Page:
TLIA2013 – Check and inspect goods on arrival and complete workplace documentation Copy

TLIA2013 – Check and inspect goods on arrival and complete workplace documentation Copy


Element 2: Check and inspect goods on arrival and complete workplace documentation

2.1 – Procedures for checking goods against orders or manifests are identified and followed

Checking goods

As discussed earlier, when you receive goods, you will need to check them to determine whether they meet your requirements. This should be done systematically with the use of a checklist or by comparing the goods against the purchase orders and manifest. If you identify any discrepancies, you will need to report it to your supervisor and the supplier immediately.

Ideally checking goods should be done when they first arrive and the driver is still on the premises; however, for large shipments this may not be possible.

Problems that may occur when receiving goods include:

Damaged stock

Damaged pallets or packaging

Wrong stock

Error in paperwork

Poorly stacked stock

Incorrect quantity.

Each organisation will have their own standards and specifications regarding what goods will be considered acceptable. These standards will vary depending on the type of goods that your organisation deals with. For example, if the goods are food then standards may be whether it is damaged at all, whether it has been refrigerated to a safe temperature and whether it is of a suitable size to sell or use in products. You may have checklists to ensure the goods meet your standards.

Aspects of goods to be checked when receiving goods may include:

Correct type






Dangerous goods declarations and markings (where applicable).

If the goods don’t match the purchase order, you have several options. You could either refuse the delivery and all future deliveries from the organisation, refuse the delivery and request a free replacement within a suitable amount of time or accept the goods.

Similarly, if the quantity doesn’t match the purchase order, you can cancel the payment and return them immediately if they are no use due to the quantity delivered, ask the supplier to correct the quantity as soon as possible or pay for the quantity delivered and cancel the remaining delivery.

In each situation, you may need to discuss it with your supervisor and the supplier to determine the best course of action.

It is more efficient to work in groups to check large orders against manifests. However, teamwork is needed in order to arrive at the correct totals when multiple people are working. Be sure to communicate clearly and follow established orders.

2.2 – Discrepancies and/or damaged goods are reported

2.3 – Non-conforming goods are appropriately documented and despatched or stored in accordance with company procedures

Dealing with discrepancies

There may be various discrepancies or problems that will make the goods unfit to use. When you identify these, you will need to report them to the appropriate people.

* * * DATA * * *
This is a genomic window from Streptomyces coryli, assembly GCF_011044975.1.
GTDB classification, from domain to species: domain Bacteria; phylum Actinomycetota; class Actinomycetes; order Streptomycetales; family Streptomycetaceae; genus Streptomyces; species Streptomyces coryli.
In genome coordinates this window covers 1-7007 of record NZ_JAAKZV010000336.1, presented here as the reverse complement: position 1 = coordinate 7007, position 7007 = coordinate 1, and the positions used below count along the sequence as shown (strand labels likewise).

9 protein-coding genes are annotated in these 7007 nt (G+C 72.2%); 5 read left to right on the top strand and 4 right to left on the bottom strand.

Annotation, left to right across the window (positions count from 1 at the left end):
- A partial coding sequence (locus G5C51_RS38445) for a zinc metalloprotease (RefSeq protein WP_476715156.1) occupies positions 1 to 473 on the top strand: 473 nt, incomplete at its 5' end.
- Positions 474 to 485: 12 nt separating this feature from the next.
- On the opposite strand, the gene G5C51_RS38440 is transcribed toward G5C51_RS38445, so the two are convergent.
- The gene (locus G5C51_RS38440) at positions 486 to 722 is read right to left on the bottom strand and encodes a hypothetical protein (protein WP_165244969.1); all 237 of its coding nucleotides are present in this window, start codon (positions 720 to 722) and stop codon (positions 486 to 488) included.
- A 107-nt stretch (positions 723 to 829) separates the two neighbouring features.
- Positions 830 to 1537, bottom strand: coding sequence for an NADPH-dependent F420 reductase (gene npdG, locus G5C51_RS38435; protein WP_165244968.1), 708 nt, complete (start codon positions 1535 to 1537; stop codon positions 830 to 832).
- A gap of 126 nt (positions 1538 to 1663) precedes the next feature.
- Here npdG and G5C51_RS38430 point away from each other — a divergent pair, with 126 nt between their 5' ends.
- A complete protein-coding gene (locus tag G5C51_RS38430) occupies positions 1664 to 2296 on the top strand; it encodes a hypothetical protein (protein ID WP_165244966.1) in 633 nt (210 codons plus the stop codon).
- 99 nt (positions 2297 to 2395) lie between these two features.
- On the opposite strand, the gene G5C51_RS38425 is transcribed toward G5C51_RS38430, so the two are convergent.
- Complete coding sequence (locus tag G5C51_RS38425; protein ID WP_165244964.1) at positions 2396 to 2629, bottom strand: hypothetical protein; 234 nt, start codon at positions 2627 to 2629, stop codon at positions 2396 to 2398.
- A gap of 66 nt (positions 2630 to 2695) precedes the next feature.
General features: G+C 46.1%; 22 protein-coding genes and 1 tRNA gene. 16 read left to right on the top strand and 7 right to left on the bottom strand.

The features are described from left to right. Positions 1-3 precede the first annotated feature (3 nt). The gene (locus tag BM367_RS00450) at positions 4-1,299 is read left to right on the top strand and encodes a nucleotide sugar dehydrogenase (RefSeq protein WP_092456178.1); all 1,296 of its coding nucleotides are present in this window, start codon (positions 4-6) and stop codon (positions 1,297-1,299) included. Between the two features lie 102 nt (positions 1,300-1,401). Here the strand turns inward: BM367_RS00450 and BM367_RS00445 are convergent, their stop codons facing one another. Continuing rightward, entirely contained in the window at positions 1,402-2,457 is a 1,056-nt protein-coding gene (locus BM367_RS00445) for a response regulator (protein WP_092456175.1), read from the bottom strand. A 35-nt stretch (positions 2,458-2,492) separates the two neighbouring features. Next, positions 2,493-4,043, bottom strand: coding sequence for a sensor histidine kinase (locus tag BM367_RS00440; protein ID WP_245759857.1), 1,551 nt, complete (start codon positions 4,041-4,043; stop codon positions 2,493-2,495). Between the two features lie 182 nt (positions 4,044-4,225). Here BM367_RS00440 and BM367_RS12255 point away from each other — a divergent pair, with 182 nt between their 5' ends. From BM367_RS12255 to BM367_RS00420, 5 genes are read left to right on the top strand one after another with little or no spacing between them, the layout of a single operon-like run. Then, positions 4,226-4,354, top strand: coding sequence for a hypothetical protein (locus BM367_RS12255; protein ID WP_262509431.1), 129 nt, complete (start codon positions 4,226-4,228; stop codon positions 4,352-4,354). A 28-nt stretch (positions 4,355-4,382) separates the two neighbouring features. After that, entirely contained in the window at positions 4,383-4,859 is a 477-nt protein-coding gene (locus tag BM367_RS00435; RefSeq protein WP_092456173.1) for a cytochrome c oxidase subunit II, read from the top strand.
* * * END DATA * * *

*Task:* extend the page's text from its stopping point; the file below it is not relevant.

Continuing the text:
These may include:

Your supervisor

The supplier

The courier (if they are still present.)

Communication may be done in person or by telephone, email, fax, or website complaint forms. You should report the issue as soon as possible after you identify it; this will make the supplier more likely to correct the error. If you identify that the goods are broken straight away as opposed to a week later, you will be more likely to be believed.

You should be clear and polite when reporting issues. If speaking to the supplier, respectfully request that they replace the damaged or inappropriate items free of charge. Do not become emotional or angry as this is less likely to produce results.


You should also record the discrepancies or problems according to the organisation’s documents. This will make it useful when following up with goods problems in the future.

Record all relevant information about the goods, including:

  • The issue or discrepancy
  • How many of the goods were affected
  • What has been done to resolve the problem
  • Contact with the supplier.

If possible, create evidence of the problem with the goods. This could be photos, video or expert witness.

You should also document all contact you have with the supplier. This could help back up your case regarding compensation. For example:

Storing or despatching

Depending on whether the goods need to be sent back, you should either prepare them for storage or despatch them back to the supplier.

If you return them, you may either use the packaging that was provided (if it isn’t damaged) or provide new packaging; in this case, you should remember to use all signage and codes that were on the original package to warn handlers about hazards. (These will be covered in more detail later).

You may be able to charge the supplier for the cost of returning items or be entitled to a refund. You should contact them regarding this first to be sure.

If you need to store the goods while the discrepancy is being resolved, you should transport them to the designated storage areas, as described in Chapter 3.4.